"It was not exactly difficult going, but it was a dangerous place for a single unroped climber, as one slip would have sent me in all probability to the bottom of the mountain."– Colonel Edward “Teddy” Norton
Many volumes have been written about the 1924 Mount Everest Expedition, most of which have focused, understandably, on the tragic and mystery-spawning disappearance of George Mallory and Andrew Irvine. Their final climb, and ultimate disappearance, is fascinating, and more than worthy of the attention it has received.
But, that was not the singular moment of the 1924 Everest Expedition. In fact, four days before Mallory and Irvine’s disappearance, a remarkable record was set by their teammates, Howard Somervell and Edward “Teddy” Norton.
Ninety years ago today, on June 4, 1924, Norton and Somervell awoke to the dark and unforgiving cold of early morning at Camp VI on the North Ridge. Their hope for the day was to get an early start and climb to the summit without supplementary oxygen; both Norton and Somervell felt oxygen – especially with the primitive delivery system of 1924 – was an unneeded crutch, an ethical shortcoming, and simply not worth the weight and hassle. Their day quickly got off on the wrong foot, however, when Norton realized one of his thermos flasks of warm tea, which he slept with to keep from freezing, “had got rid of its cork, and its contents – no longer warm – had emptied into my bed.”
But, true to character, the two climbers rallied, fetched more snow to melt into water, and were off from Camp VI at 6:40am. (I’ve long wondered if the lone sock – marked with a tiny label reading “Norton” – I found in the remains of Camp VI in 2001 was a casualty of this thermos accident and abandoned by Norton in favor of a dry one.)
Along with oxygen, Norton and Somervell differed from George Mallory in choice of route. Rather than following the crest of the Northeast Ridge which Mallory advocated, Norton and Somervell viewed a traverse across the North Face and into the Great (Norton) Couloir as the better option. As Norton wrote in The Fight for Everest, 1924: “a feature on the skyline ridge which we called the second step…looked so formidable an obstacle where it crossed the ridge that we [chose] the lower route rather than try and surmount it at its highest point.” So, Norton and Somervell continued traversing the great North Face of Everest, following relatively easy terrain from the Northeast Shoulder. They hugged the base of the Yellow Band and found the early morning weather “fine and nearly windless” yet “bitterly cold”.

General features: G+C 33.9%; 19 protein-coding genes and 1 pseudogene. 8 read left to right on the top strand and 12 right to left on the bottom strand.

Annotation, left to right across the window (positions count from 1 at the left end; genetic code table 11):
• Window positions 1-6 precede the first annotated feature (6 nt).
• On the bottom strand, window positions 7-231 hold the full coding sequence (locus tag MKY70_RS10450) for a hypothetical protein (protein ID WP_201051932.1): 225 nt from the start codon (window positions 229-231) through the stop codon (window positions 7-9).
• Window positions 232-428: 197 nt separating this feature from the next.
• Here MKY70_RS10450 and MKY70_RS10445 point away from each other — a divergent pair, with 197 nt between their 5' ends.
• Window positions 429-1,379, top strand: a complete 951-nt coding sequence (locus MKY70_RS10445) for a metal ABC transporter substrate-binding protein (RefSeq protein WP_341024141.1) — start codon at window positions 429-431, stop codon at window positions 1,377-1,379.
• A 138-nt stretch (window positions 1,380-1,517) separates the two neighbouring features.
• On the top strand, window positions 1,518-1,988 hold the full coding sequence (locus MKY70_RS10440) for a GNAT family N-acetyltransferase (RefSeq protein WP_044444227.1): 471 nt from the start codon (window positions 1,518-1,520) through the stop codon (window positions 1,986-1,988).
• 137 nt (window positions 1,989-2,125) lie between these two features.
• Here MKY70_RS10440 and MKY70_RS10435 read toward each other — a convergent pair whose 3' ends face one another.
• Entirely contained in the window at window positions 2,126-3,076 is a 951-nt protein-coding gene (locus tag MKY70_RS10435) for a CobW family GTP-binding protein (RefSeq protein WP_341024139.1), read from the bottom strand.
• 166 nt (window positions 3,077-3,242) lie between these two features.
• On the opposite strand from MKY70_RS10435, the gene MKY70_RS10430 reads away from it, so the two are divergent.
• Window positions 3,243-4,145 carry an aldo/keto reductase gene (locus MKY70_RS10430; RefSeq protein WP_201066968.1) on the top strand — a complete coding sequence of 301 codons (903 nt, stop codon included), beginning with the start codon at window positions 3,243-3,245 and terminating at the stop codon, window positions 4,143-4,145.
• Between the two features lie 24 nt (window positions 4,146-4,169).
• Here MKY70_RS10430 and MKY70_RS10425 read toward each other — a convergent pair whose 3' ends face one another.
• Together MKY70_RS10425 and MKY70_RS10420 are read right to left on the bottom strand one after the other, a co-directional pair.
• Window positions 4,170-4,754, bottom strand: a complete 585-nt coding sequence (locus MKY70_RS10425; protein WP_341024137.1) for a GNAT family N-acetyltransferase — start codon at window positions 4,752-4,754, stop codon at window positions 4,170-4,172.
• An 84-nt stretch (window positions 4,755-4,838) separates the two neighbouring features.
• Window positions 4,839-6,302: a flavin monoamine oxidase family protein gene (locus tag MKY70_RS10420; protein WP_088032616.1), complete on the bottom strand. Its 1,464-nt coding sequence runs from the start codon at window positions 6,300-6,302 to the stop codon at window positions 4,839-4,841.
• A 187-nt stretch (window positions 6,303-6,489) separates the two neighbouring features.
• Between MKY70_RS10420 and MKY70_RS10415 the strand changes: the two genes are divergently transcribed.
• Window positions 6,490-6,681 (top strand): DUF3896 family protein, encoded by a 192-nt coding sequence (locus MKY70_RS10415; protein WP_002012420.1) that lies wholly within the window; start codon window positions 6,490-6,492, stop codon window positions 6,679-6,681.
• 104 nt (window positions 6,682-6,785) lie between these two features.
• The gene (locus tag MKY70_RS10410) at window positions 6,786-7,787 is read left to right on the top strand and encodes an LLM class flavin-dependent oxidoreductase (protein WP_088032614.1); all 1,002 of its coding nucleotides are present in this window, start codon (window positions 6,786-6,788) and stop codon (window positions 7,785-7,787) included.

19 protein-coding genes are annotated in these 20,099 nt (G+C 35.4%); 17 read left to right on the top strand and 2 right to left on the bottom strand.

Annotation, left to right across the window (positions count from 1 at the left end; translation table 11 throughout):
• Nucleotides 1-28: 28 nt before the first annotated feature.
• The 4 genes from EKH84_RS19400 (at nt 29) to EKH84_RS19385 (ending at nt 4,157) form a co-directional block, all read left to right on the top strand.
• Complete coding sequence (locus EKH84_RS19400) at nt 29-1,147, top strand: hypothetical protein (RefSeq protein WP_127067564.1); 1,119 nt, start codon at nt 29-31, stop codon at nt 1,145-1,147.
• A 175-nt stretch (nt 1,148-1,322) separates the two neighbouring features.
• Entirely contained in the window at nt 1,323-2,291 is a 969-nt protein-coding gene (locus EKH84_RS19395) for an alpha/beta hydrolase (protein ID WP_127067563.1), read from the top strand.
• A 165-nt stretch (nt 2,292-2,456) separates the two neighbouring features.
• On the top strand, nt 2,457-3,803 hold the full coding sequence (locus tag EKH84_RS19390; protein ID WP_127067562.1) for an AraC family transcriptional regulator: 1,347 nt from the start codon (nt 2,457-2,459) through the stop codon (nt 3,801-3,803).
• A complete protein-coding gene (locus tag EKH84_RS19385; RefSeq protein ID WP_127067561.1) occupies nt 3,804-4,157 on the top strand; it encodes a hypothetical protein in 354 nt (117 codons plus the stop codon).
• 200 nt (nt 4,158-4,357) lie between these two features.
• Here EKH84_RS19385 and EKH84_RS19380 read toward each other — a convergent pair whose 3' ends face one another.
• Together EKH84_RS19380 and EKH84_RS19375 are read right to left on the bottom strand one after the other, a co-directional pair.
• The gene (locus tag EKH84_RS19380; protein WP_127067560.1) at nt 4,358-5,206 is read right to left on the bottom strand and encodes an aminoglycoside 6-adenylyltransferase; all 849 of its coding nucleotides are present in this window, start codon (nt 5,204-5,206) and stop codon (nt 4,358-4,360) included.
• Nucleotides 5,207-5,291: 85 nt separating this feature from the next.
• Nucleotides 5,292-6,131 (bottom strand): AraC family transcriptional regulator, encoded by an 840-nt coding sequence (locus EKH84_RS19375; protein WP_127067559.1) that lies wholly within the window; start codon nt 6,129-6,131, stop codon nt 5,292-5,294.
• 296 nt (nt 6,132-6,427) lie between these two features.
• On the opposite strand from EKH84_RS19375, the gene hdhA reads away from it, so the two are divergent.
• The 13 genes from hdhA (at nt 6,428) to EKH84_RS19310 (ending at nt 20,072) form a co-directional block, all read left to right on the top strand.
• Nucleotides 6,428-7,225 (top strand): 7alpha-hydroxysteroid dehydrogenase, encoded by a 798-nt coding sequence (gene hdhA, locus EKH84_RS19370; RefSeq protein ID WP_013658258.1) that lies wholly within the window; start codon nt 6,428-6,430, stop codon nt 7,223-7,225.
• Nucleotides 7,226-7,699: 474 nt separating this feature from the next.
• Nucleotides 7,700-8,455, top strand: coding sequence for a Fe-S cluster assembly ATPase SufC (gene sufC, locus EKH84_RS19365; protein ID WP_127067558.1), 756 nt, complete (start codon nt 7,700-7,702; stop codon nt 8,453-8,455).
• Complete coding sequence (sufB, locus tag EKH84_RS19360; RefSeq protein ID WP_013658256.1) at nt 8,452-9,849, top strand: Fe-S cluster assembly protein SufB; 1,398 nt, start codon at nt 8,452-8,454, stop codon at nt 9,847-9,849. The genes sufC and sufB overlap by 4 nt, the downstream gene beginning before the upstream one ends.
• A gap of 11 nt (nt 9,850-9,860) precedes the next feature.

By midday, Somervell was overcome by the effects of his sore throat – exacerbated by the cold and extremely dry air of high altitude – and told Norton to continue along without him. Norton did so, following the contour of the lower Yellow Band. Norton describes the terrain: “From about the place where I met with these buttresses [coming down from the Second Step] the going became a great deal worse; the slope was very steep below me, the foothold ledges narrowed to a few inches in width, and as I approached the shelter of the big [Great] couloir there was a lot of powdery snow which concealed the precarious footholds…I had twice to retrace my steps and follow a different band of strata; the couloir itself was filled with powdery snow into which I sank to the knee or even to the waist, and which was yet not of a consistency to support me in the event of a slip. Beyond the couloir the going got steadily worse; I found myself stepping from tile to tile [of rock], as it were, each tile sloping smoothly and steeply downwards; I began to feel that I was too much dependent on the mere friction of a boot nail on the slabs. It was not exactly difficult going, but it was a dangerous place for a single unroped climber, as one slip would have sent me in all probability to the bottom of the mountain.”
Feeling he was stepping beyond his risk tolerance, Norton at this point decided – with a combination of disappointment and relief – to turn around and return to Somervell. While unsuccessful in reaching the summit, Norton’s climb was heroic, and record setting. His final altitude was roughly 28,126 feet, climbing in woolen knickers and a tweed coat and without oxygen. To give an idea of how remarkable this was, no one would climb higher than Norton without using oxygen until Reinhold Messner and Peter Habeler climbed Everest by the Southeast Ridge without oxygen in 1978.
Norton returned to Somervell, who was waiting in the same spot, the the duo began their long descent to Camp IV at the North Col. Along the way, Somervell continued to battle his worsening throat. As they hit the snowslopes of the North Ridge, he fell behind Norton who continued on unaware. Thirty minutes later, when the two rejoined, Somervell recounted coughing so badly he began to choke and quickly became fearful he would die; acting quickly, he gave himself a sort of Heimlich using his arms and a section of tent pole from Camp VI (he had dropped his ax down the North Face earlier in the day) and, as he said, proceeded to cough up the lining of his throat. After nightfall, Norton and Somervell approached the camp at the Col and, after shouting for some time, were greeted by Mallory and Noel Odell and escorted back to the tents.
And so ended the second – and perhaps best – attempt on Everest in 1924. And, if the above story hasn’t impressed and humbled you enough about the skill and strength of these climbers, take in another anecdote from Fight for Everest shared by Norton. Early in the day on June 4, as they left Camp VI, he found himself shivering so violently against the cold that he “suspected the approach of malaria”. He stopped quickly to take his pulse and “was surprised to find it only about sixty-four, which is some twenty above my normally very slow pulse.” Heartrate of 64 beats-per-minute, at over 27,000 feet, under exertion, in extreme cold, and without bottled oxygen.